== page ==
Has the $1 trillion War on Drugs finally run its course?
With a $29 billion budget for the 2017 fiscal year, the Department of Justice (DOJ) has secured vast resources to the Drug Enforcement Administration (DEA). With a sizeable budget — $2.8 billion in 2015 — the agency tasked with the chore of enforcing “the controlled substances laws and regulations … and [bringing] to the criminal and civil justice system … organizations and principal members of organizations involved in the growing, manufacture, or distribution of controlled substances appearing in or destined for illicit traffic in the United States” has continued to be the number one drug warrior within the federal government. But the DOJ’s Criminal Division, which is tasked with overseeing multiple offices, also houses the Organized Crime and Gang Section (OCGS), an agency that specializes in “developing and implementing strategies to disrupt and dismantle” gangs and organized crime, including drug trafficking. The 2017 budget for the Criminal Division alone is $198.7 million, which represents a “9.3 percent increase over 2016.”
Over the years, these agencies have time and again been tasked with capturing drug lords and low-level sellers, attempting to put an end to the flow of illicit substances into the country. But despite the copious amounts of resources used in this task alone — whether it’s through the DEA, the OCGS, or even the Federal Bureau of Investigation (FBI) — illicit substance use (and abuse) has only grown across the country.
According to data released by the federal government, for example, “[a]vailability of methamphetamine remains high as evidenced by its accounting for the largest percentage of drugs identified from law enforcement seizures and its declining wholesale price.” And yet, President Barack Obama requested an increase in funding for agencies such as the DEA, FBI, and OCGS.
More Money, More Drug Problems?Despite these agencies’ failures, the supply of other substances, like heroin, has also increased.
With overdose rates doubling in most states between 2010 and 2012 and a staggering 28,000 Americans dying of opioid overdoses in 2014, it’s hard to understand the logic behind increasing the budget for an agency or group of agencies working unsuccessfully around the clock to put a stop to the drug trafficking business. Are these agencies helping to stop the flow of illicit drugs by enforcing current laws, or are they making the problem even greater by forcing users to rely on the black market?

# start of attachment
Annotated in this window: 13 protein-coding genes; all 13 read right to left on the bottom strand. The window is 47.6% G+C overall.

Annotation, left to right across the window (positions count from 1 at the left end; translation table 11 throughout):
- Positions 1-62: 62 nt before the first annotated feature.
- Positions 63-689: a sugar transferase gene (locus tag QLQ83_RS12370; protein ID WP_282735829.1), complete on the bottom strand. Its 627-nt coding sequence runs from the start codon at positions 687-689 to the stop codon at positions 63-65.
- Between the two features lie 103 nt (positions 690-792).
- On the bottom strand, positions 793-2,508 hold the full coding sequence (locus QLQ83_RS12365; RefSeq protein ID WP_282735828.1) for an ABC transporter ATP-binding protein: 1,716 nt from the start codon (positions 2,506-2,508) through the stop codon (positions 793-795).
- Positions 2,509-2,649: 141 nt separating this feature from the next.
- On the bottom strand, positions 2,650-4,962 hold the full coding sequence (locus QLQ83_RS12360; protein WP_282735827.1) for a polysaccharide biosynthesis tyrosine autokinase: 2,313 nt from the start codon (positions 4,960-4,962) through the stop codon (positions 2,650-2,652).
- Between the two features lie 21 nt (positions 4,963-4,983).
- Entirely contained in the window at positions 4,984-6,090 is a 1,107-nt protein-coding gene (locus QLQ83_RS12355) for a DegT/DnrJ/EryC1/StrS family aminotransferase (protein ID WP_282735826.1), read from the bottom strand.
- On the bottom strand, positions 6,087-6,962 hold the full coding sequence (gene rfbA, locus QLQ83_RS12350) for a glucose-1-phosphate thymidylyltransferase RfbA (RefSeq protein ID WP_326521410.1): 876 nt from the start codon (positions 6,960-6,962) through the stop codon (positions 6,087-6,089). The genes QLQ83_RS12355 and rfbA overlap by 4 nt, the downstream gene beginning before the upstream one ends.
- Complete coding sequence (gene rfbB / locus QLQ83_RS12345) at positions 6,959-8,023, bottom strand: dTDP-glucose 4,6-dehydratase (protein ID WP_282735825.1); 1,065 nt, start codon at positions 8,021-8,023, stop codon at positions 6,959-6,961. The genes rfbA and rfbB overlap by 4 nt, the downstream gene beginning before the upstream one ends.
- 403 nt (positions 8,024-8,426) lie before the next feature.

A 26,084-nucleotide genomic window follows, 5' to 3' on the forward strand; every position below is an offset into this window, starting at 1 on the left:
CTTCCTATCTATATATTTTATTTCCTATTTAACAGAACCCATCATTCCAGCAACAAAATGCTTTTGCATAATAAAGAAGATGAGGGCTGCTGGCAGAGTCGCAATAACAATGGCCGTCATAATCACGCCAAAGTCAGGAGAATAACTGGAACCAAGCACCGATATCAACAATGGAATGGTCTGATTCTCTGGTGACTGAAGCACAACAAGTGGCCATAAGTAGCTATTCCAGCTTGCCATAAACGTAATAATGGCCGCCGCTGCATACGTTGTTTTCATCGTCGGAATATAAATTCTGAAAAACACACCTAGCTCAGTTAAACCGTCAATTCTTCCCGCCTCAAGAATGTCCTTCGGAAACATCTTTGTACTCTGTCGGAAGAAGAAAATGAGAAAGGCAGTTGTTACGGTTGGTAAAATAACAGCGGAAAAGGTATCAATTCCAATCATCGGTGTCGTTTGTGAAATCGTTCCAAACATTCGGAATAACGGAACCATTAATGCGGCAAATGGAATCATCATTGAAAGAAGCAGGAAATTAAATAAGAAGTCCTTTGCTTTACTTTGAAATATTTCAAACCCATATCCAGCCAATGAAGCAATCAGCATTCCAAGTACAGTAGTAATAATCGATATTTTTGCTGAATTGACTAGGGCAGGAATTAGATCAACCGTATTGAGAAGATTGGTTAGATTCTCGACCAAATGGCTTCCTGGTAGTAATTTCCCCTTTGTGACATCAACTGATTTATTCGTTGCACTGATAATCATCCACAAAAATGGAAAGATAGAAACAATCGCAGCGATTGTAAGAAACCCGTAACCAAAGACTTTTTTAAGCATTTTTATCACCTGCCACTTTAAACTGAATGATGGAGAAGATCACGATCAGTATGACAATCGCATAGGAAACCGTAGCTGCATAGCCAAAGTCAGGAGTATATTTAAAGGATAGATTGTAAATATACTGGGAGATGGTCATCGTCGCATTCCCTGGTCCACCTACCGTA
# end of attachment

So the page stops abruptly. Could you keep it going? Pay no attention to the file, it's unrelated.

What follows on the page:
In the real world, where employees of businesses or non-public organizations have to demonstrate proficiency in their trade to remain employed, these institutions are unable to keep their doors open if they are not delivering results.
The federal government’s funding comes from the money earned through the ingenuity, hard work, and entrepreneurial spirit of common people. But as we see almost regularly on the news, people tend to spend money unwisely when they haven’t earned it. The same happens inside institutions where employees and leadership all rely on the bottomless pit that is taxpayer ‘revenue.’
When it comes to the enforcement of laws regarding consumer goods — especially those seen as immoral or damaging to the individual’s health — these agencies tend to ignore reality.
Individuals are free to act on their desires and needs, basing their decisions on information they have at hand, but also on past experiences. As free agents, humans have the natural right to pursue their own lifestyles, which includes the use of illicit substances. The very core of principles used to guide the creation of the U.S. constitution clearly shows this. And for most of the country’s young history, drug use was not controlled by governments or law enforcement. Some of the founding fathers even grew their own hemp — a variety of the cannabis plant.
At some point, even the consumption of alcohol in America was outlawed. The result? The creation of some of the most legendary, law-breaking cartels the world has ever seen. But what else happened due to alcohol prohibition? More alcohol abuse (which the federal government attempted to battle by imposing an ill-fated policy of poisoning huge supplies of alcohol).
Like alcohol, drug abuse has turned into a problem because consumers have to rely on the black market for their products. Without access to clear information on these substances, consumers suffer tremendously. And without free competition, which would flourish without governments constantly hampering these efforts, consumers would be free to only pursue their habits by relying on the safest, most trusted sources.
If the goal is to put an end to the illicit drug trade, the federal government is embracing the very opposite of what they ought to, allowing their attempts to restrict drugs to empower black market entities taking advantage of anti-drug laws. Increasing the budget of law enforcement agencies and adding to the ever-growing burden on the U.S. taxpayer is not going to do anything to fix it.
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This article (Here’s Why America’s Drug War Has Been An Epic Failure) by Alice Salles is free and open source. You have permission to republish this article under a Creative Commons license with attribution to the author and ANTIMEDIA.
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